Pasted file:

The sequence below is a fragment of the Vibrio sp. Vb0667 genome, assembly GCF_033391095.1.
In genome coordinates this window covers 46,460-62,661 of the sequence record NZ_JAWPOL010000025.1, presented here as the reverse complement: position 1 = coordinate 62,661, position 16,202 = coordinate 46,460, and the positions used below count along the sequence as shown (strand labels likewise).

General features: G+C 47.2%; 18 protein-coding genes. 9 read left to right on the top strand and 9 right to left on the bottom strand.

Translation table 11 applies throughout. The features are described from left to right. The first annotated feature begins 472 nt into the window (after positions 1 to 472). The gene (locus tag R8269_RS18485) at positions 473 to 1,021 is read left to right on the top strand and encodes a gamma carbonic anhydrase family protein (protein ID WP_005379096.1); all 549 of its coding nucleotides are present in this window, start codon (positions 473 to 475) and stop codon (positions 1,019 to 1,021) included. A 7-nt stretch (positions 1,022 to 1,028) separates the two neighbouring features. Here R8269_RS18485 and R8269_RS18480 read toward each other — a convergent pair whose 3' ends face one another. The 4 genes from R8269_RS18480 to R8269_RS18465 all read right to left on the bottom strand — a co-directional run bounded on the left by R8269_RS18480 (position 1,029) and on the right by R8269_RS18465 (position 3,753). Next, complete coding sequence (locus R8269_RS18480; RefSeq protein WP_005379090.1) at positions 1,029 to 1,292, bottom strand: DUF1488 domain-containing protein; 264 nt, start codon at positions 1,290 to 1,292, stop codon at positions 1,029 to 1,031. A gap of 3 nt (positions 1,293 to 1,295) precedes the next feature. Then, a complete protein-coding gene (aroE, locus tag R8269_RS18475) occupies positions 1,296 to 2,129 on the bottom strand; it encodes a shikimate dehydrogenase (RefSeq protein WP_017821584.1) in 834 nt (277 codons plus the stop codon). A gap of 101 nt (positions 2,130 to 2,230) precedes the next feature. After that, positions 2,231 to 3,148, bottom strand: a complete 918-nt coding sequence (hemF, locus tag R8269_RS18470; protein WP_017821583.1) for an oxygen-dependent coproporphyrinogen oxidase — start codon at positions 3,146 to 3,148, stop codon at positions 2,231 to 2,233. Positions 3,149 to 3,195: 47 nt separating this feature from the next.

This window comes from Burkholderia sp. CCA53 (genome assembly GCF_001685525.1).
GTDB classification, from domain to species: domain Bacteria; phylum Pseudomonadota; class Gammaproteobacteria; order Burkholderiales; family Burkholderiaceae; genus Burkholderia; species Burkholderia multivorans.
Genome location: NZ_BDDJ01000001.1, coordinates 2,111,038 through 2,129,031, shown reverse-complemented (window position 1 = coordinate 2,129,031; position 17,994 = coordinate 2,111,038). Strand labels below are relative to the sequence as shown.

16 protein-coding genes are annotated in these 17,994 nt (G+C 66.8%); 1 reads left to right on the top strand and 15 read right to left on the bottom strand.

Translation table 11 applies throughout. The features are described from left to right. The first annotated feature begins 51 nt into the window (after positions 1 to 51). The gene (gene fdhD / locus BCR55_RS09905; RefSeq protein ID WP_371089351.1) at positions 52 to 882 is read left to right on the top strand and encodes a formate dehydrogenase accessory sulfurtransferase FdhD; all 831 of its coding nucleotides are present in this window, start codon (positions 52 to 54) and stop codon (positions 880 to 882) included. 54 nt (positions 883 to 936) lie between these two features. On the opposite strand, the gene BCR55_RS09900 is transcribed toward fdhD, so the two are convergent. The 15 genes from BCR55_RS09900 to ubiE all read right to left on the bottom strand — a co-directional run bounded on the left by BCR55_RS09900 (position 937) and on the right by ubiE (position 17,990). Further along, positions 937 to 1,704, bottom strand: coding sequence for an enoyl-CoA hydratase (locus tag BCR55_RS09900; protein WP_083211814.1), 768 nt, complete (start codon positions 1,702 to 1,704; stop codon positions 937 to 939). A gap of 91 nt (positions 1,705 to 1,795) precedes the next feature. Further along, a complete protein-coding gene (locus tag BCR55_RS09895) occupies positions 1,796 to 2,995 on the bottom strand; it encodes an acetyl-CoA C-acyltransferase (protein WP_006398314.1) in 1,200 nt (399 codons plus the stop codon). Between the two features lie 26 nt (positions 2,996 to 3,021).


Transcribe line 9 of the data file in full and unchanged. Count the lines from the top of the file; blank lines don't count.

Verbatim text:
Translation table 11 applies throughout. The features are described from left to right. The first annotated feature begins 51 nt into the window (after positions 1 to 51). The gene (gene fdhD / locus BCR55_RS09905; RefSeq protein ID WP_371089351.1) at positions 52 to 882 is read left to right on the top strand and encodes a formate dehydrogenase accessory sulfurtransferase FdhD; all 831 of its coding nucleotides are present in this window, start codon (positions 52 to 54) and stop codon (positions 880 to 882) included. 54 nt (positions 883 to 936) lie between these two features. On the opposite strand, the gene BCR55_RS09900 is transcribed toward fdhD, so the two are convergent. The 15 genes from BCR55_RS09900 to ubiE all read right to left on the bottom strand — a co-directional run bounded on the left by BCR55_RS09900 (position 937) and on the right by ubiE (position 17,990). Further along, positions 937 to 1,704, bottom strand: coding sequence for an enoyl-CoA hydratase (locus tag BCR55_RS09900; protein WP_083211814.1), 768 nt, complete (start codon positions 1,702 to 1,704; stop codon positions 937 to 939). A gap of 91 nt (positions 1,705 to 1,795) precedes the next feature. Further along, a complete protein-coding gene (locus tag BCR55_RS09895) occupies positions 1,796 to 2,995 on the bottom strand; it encodes an acetyl-CoA C-acyltransferase (protein WP_006398314.1) in 1,200 nt (399 codons plus the stop codon). Between the two features lie 26 nt (positions 2,996 to 3,021).